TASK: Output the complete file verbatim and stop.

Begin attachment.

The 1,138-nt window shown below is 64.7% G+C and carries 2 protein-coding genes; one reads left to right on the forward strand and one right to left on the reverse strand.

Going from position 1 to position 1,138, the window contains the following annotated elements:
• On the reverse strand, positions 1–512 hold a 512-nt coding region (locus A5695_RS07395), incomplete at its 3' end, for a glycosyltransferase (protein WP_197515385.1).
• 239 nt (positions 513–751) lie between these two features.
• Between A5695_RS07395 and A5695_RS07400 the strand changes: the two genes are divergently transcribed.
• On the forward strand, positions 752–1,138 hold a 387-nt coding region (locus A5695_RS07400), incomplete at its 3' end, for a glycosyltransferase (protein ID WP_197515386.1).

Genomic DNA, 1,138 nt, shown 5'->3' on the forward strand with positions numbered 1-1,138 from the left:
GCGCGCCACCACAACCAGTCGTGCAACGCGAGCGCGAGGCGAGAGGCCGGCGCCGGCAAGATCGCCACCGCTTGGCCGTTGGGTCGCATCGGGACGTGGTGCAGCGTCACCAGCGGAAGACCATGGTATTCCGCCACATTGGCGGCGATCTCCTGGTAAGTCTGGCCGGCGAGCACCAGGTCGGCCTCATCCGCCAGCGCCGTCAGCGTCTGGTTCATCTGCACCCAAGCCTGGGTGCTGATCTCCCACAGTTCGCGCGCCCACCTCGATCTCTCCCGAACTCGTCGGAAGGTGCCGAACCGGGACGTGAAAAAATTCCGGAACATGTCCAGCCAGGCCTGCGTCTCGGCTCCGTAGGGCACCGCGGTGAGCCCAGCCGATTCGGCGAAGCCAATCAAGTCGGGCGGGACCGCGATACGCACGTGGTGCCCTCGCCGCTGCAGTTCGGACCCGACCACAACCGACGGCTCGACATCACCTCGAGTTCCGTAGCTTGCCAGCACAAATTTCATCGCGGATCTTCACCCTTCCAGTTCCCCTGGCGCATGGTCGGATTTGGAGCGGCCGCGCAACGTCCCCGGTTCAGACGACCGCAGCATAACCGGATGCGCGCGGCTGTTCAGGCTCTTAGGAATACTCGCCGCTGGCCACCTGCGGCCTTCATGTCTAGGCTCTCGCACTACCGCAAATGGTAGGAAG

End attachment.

The 1,138-nt window shown below is 64.7% G+C and carries 2 protein-coding genes; one reads left to right on the forward strand and one right to left on the reverse strand.

Going from position 1 to position 1,138, the window contains the following annotated elements:
• On the reverse strand, positions 1–512 hold a 512-nt coding region (locus A5695_RS07395), incomplete at its 3' end, for a glycosyltransferase (protein WP_197515385.1).
• 239 nt (positions 513–751) lie between these two features.
• Between A5695_RS07395 and A5695_RS07400 the strand changes: the two genes are divergently transcribed.
• On the forward strand, positions 752–1,138 hold a 387-nt coding region (locus A5695_RS07400), incomplete at its 3' end, for a glycosyltransferase (protein ID WP_197515386.1).

Genomic DNA, 1,138 nt, shown 5'->3' on the forward strand with positions numbered 1-1,138 from the left:
GCGCGCCACCACAACCAGTCGTGCAACGCGAGCGCGAGGCGAGAGGCCGGCGCCGGCAAGATCGCCACCGCTTGGCCGTTGGGTCGCATCGGGACGTGGTGCAGCGTCACCAGCGGAAGACCATGGTATTCCGCCACATTGGCGGCGATCTCCTGGTAAGTCTGGCCGGCGAGCACCAGGTCGGCCTCATCCGCCAGCGCCGTCAGCGTCTGGTTCATCTGCACCCAAGCCTGGGTGCTGATCTCCCACAGTTCGCGCGCCCACCTCGATCTCTCCCGAACTCGTCGGAAGGTGCCGAACCGGGACGTGAAAAAATTCCGGAACATGTCCAGCCAGGCCTGCGTCTCGGCTCCGTAGGGCACCGCGGTGAGCCCAGCCGATTCGGCGAAGCCAATCAAGTCGGGCGGGACCGCGATACGCACGTGGTGCCCTCGCCGCTGCAGTTCGGACCCGACCACAACCGACGGCTCGACATCACCTCGAGTTCCGTAGCTTGCCAGCACAAATTTCATCGCGGATCTTCACCCTTCCAGTTCCCCTGGCGCATGGTCGGATTTGGAGCGGCCGCGCAACGTCCCCGGTTCAGACGACCGCAGCATAACCGGATGCGCGCGGCTGTTCAGGCTCTTAGGAATACTCGCCGCTGGCCACCTGCGGCCTTCATGTCTAGGCTCTCGCACTACCGCAAATGGTAGGAAG